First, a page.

When President Kennedy took office in January 1961 the most pressing problems in Southeast Asia appeared to be in Laos and he soon became aware of the need to make a firm stand against communist aggression but decided that South Vietnam stood the best chance of success. However, President Diem refused to institute the political and military reforms that the USA recommended and his position as president deteriorated. In September 1961 Diem finally asked the USA for a bilateral defence treaty which opened the way for the gradual influx of American military units into South Vietnam. The first American unit, the Farm Gate air commando detachment, arrived in South Vietnam in early November followed the next month by two companies of US Army H-21C helicopters. Deployed under the guise of ‘advisors’ or ‘trainers’, these units and those that followed fought the war while attempting to train and encourage the South Vietnam military. There were noticeable improvements in the organisation and performance of the ARVN and VNAF soon after the Americans started their work. There was also a willingness to adopt new strategies and tactics including the concept of creating fortified hamlets that formed a network of bases from which operations could be mounted and protection to the local populace could be afforded.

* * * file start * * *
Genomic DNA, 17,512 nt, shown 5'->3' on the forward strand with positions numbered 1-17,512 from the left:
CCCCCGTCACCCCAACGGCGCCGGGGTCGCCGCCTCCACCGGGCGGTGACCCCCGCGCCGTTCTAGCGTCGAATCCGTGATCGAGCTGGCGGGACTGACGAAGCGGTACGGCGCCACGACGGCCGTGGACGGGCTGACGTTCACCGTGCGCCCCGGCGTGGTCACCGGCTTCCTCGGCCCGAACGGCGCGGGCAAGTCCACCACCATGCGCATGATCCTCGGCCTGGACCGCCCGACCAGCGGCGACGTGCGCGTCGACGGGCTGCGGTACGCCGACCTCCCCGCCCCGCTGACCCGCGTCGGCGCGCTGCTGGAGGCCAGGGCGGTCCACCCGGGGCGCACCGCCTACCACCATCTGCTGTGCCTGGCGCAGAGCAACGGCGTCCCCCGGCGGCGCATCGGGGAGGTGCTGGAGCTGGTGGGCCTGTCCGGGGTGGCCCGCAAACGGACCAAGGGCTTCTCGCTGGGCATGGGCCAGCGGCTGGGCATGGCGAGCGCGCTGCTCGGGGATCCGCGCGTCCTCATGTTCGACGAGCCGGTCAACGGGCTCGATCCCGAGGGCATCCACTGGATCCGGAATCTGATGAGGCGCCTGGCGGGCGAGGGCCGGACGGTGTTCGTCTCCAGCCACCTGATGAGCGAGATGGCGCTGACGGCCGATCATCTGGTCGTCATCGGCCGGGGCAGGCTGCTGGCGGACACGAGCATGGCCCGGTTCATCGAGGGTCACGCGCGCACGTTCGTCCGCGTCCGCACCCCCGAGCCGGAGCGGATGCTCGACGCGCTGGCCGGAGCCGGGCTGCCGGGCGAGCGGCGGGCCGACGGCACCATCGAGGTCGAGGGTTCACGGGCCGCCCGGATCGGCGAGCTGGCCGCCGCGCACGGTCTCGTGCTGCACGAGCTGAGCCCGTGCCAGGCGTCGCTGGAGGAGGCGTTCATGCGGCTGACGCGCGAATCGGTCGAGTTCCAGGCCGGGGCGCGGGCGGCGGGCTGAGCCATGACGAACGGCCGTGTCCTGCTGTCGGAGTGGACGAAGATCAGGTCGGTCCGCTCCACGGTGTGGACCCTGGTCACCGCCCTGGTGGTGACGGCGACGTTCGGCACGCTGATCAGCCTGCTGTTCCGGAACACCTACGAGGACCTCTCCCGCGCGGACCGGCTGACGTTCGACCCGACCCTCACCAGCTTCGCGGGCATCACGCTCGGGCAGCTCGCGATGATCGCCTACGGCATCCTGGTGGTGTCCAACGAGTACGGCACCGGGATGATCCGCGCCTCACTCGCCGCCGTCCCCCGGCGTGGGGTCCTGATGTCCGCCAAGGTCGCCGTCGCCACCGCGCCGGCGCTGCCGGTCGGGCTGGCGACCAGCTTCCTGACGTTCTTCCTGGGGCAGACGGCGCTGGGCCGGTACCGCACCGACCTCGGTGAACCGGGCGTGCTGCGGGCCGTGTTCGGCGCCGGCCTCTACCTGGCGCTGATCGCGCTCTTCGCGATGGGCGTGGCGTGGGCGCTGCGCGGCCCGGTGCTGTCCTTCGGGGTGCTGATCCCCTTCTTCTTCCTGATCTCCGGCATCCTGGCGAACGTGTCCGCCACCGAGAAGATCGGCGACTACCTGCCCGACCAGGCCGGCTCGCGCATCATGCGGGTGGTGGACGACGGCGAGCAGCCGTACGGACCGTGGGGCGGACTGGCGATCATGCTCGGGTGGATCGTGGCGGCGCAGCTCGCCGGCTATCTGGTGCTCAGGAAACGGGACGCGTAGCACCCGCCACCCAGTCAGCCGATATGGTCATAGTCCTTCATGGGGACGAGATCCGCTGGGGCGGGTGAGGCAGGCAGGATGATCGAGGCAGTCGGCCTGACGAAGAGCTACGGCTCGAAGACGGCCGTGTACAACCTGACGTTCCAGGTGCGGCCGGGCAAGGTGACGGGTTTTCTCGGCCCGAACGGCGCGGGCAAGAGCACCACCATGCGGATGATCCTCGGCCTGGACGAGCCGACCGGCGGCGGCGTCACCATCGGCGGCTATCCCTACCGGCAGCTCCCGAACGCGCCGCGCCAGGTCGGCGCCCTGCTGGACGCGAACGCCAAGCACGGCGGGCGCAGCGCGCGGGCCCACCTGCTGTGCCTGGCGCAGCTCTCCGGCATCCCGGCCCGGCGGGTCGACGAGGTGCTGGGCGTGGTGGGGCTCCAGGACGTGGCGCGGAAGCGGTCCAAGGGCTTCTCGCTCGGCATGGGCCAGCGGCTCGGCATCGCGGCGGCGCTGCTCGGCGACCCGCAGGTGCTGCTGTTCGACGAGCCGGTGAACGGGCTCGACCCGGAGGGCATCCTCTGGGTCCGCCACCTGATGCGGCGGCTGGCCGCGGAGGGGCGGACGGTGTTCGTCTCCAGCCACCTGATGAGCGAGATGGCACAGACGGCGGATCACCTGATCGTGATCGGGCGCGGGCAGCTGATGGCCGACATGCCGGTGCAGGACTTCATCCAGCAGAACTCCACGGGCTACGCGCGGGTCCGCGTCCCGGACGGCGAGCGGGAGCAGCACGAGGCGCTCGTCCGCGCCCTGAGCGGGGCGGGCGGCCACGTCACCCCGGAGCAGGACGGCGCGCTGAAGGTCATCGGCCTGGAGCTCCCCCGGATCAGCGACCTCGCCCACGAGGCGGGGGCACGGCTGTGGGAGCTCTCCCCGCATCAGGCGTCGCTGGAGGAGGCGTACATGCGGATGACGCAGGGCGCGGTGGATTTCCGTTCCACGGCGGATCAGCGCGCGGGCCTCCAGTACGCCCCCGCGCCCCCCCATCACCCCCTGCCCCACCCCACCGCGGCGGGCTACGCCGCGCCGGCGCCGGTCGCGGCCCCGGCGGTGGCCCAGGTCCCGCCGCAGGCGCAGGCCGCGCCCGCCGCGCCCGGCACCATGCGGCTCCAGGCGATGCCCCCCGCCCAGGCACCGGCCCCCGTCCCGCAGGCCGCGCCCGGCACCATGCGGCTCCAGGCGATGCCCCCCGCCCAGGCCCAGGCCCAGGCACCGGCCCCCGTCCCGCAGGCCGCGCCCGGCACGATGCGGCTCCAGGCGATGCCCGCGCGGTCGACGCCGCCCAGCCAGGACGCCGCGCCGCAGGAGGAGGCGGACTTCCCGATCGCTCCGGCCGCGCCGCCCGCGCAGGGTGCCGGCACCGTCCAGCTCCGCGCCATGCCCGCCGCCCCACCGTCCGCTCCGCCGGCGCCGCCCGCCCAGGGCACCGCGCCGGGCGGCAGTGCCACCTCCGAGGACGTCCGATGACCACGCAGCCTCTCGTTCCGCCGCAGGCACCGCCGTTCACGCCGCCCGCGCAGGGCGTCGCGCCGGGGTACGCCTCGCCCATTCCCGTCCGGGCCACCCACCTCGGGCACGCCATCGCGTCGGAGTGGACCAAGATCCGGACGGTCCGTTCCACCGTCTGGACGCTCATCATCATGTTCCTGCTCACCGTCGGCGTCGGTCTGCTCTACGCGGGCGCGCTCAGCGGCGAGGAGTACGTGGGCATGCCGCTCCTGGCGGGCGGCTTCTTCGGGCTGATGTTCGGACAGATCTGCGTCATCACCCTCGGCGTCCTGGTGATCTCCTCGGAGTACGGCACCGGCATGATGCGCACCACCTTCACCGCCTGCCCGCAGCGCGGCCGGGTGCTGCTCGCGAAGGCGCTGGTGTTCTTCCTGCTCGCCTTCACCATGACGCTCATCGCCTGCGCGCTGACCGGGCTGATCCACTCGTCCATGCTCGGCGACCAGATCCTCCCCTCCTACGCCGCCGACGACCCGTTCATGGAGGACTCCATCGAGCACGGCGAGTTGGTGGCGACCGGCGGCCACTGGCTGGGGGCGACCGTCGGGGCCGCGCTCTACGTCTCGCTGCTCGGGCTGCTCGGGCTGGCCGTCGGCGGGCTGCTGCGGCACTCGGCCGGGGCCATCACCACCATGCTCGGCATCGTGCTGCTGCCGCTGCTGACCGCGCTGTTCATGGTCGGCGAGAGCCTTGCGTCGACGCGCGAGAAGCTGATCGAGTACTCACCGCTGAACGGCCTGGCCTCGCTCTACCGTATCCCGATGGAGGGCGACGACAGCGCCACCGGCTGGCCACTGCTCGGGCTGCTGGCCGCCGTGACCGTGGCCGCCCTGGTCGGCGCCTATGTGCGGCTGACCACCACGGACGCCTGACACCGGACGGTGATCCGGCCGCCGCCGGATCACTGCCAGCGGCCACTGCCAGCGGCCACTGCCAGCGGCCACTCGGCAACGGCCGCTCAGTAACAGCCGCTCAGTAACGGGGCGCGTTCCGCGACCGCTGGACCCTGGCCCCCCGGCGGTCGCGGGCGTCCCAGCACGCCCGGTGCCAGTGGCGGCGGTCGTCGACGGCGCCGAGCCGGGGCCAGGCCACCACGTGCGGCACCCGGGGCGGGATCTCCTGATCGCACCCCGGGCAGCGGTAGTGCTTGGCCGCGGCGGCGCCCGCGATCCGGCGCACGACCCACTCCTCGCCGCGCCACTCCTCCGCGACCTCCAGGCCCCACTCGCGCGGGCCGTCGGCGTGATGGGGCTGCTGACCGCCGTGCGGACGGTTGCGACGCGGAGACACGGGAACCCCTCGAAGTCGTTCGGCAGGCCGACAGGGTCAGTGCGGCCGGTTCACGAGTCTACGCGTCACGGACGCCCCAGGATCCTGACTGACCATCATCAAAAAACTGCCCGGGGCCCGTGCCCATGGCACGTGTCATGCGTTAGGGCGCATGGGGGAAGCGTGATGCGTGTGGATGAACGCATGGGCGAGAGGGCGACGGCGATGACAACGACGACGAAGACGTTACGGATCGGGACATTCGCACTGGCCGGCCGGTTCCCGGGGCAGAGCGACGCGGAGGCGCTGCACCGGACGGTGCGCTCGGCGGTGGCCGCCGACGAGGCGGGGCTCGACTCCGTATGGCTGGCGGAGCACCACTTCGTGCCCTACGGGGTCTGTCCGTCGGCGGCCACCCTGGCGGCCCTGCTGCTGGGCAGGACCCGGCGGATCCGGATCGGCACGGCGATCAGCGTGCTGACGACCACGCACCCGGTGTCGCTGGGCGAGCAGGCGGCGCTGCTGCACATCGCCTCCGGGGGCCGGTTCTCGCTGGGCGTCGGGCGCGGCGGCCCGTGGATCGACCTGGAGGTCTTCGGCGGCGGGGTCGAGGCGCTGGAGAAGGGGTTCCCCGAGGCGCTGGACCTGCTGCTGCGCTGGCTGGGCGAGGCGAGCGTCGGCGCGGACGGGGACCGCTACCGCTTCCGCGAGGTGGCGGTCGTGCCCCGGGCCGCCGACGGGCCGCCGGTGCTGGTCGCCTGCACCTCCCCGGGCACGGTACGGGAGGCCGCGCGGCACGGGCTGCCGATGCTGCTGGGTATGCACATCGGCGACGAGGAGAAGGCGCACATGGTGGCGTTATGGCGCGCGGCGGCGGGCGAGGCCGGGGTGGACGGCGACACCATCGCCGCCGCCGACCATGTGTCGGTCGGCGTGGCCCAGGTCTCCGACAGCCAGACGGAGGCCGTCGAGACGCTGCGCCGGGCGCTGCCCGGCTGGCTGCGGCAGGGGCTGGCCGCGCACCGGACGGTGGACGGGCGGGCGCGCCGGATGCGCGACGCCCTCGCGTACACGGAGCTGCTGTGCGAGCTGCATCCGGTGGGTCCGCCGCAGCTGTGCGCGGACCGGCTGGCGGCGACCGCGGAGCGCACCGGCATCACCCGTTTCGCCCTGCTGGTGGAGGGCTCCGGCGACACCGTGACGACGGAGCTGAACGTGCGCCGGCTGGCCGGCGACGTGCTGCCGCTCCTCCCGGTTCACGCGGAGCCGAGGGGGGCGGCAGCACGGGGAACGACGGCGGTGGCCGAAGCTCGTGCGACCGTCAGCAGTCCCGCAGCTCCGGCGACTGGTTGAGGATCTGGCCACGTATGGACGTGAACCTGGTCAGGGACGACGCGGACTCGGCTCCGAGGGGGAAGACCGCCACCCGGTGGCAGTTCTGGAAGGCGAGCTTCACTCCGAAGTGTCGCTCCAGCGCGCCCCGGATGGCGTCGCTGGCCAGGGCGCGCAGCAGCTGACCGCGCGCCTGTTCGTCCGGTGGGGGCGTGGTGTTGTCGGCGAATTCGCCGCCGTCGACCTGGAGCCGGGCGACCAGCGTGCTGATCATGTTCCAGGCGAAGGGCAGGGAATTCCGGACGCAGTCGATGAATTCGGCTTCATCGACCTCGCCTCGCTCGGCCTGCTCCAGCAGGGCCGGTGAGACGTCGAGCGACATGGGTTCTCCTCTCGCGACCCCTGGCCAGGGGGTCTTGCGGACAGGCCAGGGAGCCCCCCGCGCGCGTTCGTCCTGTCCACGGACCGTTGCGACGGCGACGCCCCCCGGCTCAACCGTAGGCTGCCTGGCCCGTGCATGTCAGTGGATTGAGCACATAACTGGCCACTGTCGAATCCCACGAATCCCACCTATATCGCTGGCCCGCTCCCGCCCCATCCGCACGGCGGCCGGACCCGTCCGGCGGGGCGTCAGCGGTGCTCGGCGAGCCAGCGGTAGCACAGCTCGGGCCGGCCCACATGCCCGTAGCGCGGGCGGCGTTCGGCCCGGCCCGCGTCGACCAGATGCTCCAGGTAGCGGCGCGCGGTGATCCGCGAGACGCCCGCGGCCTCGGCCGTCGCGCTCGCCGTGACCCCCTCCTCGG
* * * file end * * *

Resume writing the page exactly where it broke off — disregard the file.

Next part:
However, despite improvements in the South Vietnamese military performance President Diem remained alienated from his people and his military. A major government defeat at the hands of the Viet Cong at Ap Bac in January 1963 and the growing repression of Buddhists throughout South Vietnam brought matters to a head later in the year. Several ARVN generals planned a coup against Diem in August but were unsure of American support at that time. However, in September the Americans announced restrictions in military and economic assistance as a consequence of Diem’s actions against the Buddhists and on 1 November the generals finally acted and Diem was removed from office and shot dead. Three weeks later President Kennedy was also assassinated leaving the quagmire that was to become the Vietnam War to his successors.
© Chris Hobson and David Lovelady. All rights reserved.